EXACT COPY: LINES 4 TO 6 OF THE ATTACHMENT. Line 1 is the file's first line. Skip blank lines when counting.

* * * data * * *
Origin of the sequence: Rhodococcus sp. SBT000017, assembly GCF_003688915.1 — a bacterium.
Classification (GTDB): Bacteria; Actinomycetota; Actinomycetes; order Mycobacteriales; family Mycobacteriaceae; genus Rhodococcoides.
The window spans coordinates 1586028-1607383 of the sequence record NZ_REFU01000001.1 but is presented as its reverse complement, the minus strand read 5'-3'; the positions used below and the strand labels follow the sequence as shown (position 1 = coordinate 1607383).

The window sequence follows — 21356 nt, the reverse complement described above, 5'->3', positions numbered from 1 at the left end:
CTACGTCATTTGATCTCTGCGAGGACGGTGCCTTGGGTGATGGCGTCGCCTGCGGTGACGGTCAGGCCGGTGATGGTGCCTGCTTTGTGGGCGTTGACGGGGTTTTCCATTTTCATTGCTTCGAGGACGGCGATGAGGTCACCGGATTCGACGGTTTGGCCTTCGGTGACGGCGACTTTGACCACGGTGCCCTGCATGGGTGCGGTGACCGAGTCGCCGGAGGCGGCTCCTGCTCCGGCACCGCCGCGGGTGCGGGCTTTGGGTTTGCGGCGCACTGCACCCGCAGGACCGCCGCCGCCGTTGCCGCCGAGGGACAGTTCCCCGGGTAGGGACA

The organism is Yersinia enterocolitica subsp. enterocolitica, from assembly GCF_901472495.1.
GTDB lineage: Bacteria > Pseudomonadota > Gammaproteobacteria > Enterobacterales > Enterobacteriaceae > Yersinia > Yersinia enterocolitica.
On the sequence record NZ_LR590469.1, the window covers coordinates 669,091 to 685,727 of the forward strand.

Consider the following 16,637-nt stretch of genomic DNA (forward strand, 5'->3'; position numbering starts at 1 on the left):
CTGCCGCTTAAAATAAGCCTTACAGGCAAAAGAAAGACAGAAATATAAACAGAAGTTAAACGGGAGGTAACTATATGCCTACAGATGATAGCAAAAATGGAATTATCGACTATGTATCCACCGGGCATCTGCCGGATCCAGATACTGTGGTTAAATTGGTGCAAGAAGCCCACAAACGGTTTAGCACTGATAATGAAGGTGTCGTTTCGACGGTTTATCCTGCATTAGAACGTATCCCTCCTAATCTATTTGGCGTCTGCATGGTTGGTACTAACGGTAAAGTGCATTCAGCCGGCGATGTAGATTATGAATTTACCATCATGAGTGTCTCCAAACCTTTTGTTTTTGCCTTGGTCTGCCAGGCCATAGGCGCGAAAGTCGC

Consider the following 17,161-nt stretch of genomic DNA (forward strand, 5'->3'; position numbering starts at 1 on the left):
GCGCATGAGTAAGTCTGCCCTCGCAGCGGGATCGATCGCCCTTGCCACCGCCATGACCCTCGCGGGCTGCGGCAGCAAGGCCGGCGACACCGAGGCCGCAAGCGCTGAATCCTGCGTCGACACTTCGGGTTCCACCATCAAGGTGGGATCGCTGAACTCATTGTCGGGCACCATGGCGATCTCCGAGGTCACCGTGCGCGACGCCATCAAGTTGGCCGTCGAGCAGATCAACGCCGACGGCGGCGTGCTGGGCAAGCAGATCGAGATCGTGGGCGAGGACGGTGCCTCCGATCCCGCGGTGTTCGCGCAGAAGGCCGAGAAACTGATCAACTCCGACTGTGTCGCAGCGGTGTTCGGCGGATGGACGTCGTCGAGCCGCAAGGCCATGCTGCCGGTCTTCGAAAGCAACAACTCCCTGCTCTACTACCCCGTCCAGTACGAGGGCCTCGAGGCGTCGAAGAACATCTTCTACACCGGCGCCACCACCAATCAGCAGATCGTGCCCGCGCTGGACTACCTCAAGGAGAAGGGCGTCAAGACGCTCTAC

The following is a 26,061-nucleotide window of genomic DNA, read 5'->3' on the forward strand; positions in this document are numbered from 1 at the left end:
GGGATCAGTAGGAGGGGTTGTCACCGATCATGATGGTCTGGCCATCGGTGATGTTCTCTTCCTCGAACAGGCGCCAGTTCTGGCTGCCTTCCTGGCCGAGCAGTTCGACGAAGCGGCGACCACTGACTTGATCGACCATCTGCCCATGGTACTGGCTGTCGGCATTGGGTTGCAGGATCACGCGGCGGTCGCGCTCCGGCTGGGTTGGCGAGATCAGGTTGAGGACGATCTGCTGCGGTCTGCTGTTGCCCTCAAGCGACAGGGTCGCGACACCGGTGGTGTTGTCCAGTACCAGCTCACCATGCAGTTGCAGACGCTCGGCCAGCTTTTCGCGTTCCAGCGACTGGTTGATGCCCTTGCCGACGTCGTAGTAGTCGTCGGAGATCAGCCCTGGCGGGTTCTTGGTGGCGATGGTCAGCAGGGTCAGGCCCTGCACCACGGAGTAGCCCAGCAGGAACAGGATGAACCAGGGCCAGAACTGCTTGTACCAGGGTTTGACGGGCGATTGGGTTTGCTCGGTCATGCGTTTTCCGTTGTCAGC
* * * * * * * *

The window sequence follows — 21356 nt, the reverse complement described above, 5'->3', positions numbered from 1 at the left end:
CTACGTCATTTGATCTCTGCGAGGACGGTGCCTTGGGTGATGGCGTCGCCTGCGGTGACGGTCAGGCCGGTGATGGTGCCTGCTTTGTGGGCGTTGACGGGGTTTTCCATTTTCATTGCTTCGAGGACGGCGATGAGGTCACCGGATTCGACGGTTTGGCCTTCGGTGACGGCGACTTTGACCACGGTGCCCTGCATGGGTGCGGTGACCGAGTCGCCGGAGGCGGCTCCTGCTCCGGCACCGCCGCGGGTGCGGGCTTTGGGTTTGCGGCGCACTGCACCCGCAGGACCGCCGCCGCCGTTGCCGCCGAGGGACAGTTCCCCGGGTAGGGACA

The organism is Yersinia enterocolitica subsp. enterocolitica, from assembly GCF_901472495.1.